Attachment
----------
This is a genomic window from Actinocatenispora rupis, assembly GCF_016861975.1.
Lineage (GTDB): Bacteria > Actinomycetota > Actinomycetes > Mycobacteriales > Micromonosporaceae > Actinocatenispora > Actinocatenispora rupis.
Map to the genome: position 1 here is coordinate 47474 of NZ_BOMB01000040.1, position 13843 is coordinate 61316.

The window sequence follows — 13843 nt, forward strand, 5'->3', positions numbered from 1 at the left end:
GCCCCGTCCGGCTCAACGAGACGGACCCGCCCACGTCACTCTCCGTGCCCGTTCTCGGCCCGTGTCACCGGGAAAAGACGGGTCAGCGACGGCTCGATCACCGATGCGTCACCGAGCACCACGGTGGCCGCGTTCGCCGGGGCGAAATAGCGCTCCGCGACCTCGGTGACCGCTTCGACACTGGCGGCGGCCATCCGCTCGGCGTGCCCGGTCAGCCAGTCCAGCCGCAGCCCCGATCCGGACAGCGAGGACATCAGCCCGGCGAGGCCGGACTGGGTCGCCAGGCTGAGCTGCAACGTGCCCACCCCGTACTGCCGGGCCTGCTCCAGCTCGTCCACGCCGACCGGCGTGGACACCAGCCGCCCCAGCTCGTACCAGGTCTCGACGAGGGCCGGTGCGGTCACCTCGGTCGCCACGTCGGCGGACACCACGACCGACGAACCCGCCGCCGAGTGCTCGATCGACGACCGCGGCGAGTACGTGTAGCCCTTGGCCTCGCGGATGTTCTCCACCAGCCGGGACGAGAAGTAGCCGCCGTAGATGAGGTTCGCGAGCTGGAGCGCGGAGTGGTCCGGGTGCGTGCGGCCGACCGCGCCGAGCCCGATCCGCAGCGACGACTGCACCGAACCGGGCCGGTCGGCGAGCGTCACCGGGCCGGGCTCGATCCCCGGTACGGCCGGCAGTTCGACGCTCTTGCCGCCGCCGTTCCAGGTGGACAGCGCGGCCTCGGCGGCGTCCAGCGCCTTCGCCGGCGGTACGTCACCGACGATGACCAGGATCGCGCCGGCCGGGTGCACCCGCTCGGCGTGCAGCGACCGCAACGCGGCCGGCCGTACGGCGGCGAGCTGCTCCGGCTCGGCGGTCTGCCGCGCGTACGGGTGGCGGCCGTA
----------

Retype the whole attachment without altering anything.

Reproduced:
This is a genomic window from Actinocatenispora rupis, assembly GCF_016861975.1.
Lineage (GTDB): Bacteria > Actinomycetota > Actinomycetes > Mycobacteriales > Micromonosporaceae > Actinocatenispora > Actinocatenispora rupis.
Map to the genome: position 1 here is coordinate 47474 of NZ_BOMB01000040.1, position 13843 is coordinate 61316.

The window sequence follows — 13843 nt, forward strand, 5'->3', positions numbered from 1 at the left end:
GCCCCGTCCGGCTCAACGAGACGGACCCGCCCACGTCACTCTCCGTGCCCGTTCTCGGCCCGTGTCACCGGGAAAAGACGGGTCAGCGACGGCTCGATCACCGATGCGTCACCGAGCACCACGGTGGCCGCGTTCGCCGGGGCGAAATAGCGCTCCGCGACCTCGGTGACCGCTTCGACACTGGCGGCGGCCATCCGCTCGGCGTGCCCGGTCAGCCAGTCCAGCCGCAGCCCCGATCCGGACAGCGAGGACATCAGCCCGGCGAGGCCGGACTGGGTCGCCAGGCTGAGCTGCAACGTGCCCACCCCGTACTGCCGGGCCTGCTCCAGCTCGTCCACGCCGACCGGCGTGGACACCAGCCGCCCCAGCTCGTACCAGGTCTCGACGAGGGCCGGTGCGGTCACCTCGGTCGCCACGTCGGCGGACACCACGACCGACGAACCCGCCGCCGAGTGCTCGATCGACGACCGCGGCGAGTACGTGTAGCCCTTGGCCTCGCGGATGTTCTCCACCAGCCGGGACGAGAAGTAGCCGCCGTAGATGAGGTTCGCGAGCTGGAGCGCGGAGTGGTCCGGGTGCGTGCGGCCGACCGCGCCGAGCCCGATCCGCAGCGACGACTGCACCGAACCGGGCCGGTCGGCGAGCGTCACCGGGCCGGGCTCGATCCCCGGTACGGCCGGCAGTTCGACGCTCTTGCCGCCGCCGTTCCAGGTGGACAGCGCGGCCTCGGCGGCGTCCAGCGCCTTCGCCGGCGGTACGTCACCGACGATGACCAGGATCGCGCCGGCCGGGTGCACCCGCTCGGCGTGCAGCGACCGCAACGCGGCCGGCCGTACGGCGGCGAGCTGCTCCGGCTCGGCGGTCTGCCGCGCGTACGGGTGGCGGCCGTA